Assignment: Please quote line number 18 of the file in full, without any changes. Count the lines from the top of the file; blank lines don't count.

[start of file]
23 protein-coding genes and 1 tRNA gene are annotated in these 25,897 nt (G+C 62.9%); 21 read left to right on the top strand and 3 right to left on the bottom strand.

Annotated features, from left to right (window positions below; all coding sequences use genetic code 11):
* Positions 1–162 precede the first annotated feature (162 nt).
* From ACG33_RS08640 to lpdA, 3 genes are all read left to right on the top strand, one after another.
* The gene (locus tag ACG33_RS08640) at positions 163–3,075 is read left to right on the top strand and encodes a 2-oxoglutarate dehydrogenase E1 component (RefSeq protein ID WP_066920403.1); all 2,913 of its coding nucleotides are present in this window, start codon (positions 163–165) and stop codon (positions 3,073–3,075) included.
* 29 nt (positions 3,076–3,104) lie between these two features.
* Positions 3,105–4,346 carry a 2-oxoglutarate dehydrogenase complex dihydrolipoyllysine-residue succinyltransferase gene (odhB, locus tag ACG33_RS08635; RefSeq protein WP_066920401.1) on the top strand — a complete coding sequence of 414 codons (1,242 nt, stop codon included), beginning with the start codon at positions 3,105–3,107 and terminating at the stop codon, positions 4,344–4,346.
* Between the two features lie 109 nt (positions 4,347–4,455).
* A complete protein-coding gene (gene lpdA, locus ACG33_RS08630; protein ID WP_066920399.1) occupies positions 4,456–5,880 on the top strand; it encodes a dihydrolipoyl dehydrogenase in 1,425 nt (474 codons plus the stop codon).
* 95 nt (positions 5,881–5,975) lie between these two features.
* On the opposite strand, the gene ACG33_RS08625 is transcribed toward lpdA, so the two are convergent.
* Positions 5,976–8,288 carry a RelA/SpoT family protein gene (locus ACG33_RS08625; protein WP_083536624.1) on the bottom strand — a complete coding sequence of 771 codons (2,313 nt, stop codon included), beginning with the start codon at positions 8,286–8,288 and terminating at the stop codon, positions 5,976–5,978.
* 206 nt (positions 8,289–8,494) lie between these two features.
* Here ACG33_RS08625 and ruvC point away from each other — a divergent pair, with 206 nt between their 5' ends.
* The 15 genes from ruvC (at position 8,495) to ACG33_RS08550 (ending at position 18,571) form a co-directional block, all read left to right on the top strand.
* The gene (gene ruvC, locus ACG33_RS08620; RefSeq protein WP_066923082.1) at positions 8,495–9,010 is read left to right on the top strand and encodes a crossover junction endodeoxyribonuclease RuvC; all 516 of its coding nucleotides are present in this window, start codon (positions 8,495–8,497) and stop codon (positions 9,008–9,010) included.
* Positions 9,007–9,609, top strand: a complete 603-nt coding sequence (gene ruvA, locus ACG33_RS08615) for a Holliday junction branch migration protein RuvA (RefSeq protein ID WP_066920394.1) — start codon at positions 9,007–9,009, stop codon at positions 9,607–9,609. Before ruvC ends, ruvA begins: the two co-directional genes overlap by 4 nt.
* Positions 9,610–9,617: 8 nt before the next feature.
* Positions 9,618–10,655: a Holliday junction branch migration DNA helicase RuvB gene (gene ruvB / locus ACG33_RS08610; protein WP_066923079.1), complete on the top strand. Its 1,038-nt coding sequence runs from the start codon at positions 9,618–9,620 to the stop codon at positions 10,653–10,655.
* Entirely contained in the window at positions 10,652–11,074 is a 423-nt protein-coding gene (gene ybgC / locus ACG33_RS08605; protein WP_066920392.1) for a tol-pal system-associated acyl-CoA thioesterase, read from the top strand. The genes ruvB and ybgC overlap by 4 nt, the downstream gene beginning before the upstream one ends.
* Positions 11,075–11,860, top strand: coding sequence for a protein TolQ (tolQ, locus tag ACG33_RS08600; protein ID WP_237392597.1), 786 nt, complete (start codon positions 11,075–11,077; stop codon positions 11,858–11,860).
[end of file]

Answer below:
* Positions 9,610–9,617: 8 nt before the next feature.